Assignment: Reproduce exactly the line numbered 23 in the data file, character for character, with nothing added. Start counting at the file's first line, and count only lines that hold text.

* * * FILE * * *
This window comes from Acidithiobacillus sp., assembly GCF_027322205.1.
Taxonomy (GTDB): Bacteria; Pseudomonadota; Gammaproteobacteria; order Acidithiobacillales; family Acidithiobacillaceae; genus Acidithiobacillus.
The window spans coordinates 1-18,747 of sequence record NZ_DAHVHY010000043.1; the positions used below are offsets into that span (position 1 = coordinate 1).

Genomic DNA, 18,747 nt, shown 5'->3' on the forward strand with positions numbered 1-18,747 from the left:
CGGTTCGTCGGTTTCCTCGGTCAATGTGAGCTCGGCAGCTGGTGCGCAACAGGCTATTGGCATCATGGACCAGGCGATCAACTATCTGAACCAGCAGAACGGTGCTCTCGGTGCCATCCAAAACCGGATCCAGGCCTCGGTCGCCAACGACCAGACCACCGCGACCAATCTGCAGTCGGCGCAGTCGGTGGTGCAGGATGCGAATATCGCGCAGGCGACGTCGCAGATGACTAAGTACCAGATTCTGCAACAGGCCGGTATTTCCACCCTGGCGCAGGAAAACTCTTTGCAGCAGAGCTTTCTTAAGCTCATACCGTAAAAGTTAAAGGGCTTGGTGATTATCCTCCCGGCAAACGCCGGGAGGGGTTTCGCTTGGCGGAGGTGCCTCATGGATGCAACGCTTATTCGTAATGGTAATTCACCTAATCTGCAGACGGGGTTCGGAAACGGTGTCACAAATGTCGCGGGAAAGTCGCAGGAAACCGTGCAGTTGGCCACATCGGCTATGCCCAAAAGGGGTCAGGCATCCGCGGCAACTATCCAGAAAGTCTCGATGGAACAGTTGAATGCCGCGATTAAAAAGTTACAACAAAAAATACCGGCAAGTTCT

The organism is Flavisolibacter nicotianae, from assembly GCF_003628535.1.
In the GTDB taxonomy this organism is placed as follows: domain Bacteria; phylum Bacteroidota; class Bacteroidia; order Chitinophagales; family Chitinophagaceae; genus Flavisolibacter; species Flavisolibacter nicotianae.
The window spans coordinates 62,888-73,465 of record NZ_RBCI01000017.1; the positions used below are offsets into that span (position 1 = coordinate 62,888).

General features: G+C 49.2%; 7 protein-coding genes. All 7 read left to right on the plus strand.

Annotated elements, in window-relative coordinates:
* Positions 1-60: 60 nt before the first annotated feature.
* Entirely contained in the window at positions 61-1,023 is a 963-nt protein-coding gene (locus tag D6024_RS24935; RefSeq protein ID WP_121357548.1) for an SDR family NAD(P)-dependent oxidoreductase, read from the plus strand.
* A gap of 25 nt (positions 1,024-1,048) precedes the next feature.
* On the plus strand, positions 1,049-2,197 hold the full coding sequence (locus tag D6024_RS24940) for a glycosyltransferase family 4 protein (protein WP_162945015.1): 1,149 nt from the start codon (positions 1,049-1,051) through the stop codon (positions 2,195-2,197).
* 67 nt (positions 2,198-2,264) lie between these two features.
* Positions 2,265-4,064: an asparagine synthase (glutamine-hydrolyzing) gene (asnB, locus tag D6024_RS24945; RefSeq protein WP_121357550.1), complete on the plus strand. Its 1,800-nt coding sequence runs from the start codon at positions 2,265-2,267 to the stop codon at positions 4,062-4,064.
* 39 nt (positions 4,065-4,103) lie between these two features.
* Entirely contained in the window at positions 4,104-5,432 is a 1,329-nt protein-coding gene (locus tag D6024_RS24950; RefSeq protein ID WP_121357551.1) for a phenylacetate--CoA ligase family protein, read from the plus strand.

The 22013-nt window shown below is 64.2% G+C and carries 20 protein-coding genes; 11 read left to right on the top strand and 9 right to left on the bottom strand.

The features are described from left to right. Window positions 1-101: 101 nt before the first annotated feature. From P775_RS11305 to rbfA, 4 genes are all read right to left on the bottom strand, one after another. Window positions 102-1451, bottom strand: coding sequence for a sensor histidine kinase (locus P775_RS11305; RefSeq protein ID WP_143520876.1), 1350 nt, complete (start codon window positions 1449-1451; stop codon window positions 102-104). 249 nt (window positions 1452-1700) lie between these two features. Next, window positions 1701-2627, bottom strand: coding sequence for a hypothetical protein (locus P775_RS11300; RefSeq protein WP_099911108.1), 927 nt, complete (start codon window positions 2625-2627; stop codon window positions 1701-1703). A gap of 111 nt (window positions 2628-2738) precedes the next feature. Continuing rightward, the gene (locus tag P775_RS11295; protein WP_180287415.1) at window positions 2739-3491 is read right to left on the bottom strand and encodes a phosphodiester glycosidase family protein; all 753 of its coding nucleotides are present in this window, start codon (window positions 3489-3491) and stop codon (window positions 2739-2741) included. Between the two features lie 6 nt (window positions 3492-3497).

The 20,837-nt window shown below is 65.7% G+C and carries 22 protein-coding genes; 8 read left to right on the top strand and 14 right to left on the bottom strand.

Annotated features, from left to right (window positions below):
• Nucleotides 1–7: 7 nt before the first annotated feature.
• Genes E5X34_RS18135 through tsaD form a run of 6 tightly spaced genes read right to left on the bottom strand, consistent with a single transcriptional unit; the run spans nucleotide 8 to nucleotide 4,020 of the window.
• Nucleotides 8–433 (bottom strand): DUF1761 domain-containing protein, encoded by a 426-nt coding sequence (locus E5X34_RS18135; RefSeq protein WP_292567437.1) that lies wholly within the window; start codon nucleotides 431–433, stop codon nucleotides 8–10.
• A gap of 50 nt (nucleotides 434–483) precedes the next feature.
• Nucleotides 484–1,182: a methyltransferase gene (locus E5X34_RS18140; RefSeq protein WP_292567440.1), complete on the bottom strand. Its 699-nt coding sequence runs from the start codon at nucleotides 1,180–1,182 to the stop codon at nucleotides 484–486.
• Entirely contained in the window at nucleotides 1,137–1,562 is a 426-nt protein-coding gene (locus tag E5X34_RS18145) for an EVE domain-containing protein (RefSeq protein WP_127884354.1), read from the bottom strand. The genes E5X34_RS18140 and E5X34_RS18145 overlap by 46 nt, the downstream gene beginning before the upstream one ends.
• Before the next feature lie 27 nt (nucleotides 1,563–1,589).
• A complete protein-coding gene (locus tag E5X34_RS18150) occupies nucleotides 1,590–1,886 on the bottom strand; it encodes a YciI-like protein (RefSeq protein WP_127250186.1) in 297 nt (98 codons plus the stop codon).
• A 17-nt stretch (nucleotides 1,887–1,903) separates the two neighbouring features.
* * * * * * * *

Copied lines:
• Nucleotides 1–7: 7 nt before the first annotated feature.